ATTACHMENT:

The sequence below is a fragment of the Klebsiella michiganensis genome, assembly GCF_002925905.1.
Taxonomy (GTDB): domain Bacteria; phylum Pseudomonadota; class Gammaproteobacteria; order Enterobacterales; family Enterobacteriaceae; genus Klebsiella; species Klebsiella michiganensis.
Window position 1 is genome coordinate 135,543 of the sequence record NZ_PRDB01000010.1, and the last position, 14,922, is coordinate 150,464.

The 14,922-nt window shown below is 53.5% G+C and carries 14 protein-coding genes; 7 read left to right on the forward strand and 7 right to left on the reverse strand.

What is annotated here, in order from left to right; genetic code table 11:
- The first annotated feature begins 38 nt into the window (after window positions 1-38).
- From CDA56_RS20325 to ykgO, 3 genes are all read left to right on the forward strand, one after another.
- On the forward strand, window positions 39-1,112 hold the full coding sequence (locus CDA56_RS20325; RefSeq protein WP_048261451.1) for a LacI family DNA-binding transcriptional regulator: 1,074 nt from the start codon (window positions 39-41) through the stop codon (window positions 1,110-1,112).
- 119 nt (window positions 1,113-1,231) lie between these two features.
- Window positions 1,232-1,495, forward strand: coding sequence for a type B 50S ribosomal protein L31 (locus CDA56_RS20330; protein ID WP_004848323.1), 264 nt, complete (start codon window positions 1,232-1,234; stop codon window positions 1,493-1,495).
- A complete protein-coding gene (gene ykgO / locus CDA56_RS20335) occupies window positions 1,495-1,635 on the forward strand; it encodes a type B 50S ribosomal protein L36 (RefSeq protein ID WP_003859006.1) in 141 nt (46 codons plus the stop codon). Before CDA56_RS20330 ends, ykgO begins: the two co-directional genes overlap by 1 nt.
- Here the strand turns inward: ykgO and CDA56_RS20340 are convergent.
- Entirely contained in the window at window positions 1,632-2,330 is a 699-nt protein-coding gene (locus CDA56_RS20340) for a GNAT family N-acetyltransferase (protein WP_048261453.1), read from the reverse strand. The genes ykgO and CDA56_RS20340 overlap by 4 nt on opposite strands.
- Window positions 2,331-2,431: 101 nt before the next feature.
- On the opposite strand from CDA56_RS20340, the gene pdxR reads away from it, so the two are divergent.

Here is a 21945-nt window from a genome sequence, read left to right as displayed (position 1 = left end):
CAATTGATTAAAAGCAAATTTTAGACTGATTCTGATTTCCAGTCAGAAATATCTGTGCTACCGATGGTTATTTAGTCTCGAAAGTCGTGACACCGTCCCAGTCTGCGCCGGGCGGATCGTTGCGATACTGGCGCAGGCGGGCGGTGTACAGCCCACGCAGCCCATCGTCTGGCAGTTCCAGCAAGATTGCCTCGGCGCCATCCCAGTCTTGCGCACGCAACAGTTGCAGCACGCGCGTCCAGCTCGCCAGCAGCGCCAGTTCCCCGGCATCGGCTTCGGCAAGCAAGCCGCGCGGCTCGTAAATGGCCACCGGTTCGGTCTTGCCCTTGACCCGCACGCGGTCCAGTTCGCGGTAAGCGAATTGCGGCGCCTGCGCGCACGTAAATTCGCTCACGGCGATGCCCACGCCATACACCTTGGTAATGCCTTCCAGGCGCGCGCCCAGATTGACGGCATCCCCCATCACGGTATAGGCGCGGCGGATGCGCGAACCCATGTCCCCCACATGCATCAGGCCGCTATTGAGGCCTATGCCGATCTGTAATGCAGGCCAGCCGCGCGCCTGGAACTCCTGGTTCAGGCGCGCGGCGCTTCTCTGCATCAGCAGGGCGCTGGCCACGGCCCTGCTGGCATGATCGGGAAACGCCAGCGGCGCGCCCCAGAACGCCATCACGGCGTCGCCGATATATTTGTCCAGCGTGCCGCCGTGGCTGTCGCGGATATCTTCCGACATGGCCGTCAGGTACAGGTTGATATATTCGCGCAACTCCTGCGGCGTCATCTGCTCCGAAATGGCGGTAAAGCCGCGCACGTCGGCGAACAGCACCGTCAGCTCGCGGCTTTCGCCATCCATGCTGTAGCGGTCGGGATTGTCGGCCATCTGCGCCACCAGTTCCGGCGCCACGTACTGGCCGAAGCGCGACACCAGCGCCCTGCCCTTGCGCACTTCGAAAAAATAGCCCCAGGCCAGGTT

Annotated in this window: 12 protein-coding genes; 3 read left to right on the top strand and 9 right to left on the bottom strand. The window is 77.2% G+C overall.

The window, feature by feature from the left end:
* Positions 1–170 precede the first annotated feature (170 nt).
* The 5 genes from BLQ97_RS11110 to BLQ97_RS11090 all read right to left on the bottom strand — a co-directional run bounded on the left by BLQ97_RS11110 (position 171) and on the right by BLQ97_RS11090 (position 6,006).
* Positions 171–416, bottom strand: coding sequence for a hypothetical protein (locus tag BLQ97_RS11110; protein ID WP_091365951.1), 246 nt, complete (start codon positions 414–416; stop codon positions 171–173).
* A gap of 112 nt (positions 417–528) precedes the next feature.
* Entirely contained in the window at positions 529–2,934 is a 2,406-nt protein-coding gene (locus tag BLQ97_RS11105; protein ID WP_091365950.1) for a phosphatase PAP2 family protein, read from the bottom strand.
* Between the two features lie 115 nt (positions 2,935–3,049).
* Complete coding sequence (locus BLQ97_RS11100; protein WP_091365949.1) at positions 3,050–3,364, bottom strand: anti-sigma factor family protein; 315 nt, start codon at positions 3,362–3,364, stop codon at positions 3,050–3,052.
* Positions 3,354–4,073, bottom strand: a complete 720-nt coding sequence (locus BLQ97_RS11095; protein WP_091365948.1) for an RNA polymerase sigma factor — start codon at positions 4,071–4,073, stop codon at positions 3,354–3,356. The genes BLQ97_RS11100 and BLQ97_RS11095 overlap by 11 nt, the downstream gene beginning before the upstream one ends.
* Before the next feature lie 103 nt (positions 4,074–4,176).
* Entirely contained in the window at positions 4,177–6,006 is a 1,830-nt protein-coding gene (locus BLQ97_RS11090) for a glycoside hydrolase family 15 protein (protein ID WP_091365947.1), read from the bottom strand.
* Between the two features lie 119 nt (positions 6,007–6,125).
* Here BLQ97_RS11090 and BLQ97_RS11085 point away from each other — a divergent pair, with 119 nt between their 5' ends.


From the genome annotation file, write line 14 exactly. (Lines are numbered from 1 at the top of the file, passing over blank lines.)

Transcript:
- Window positions 2,331-2,431: 101 nt before the next feature.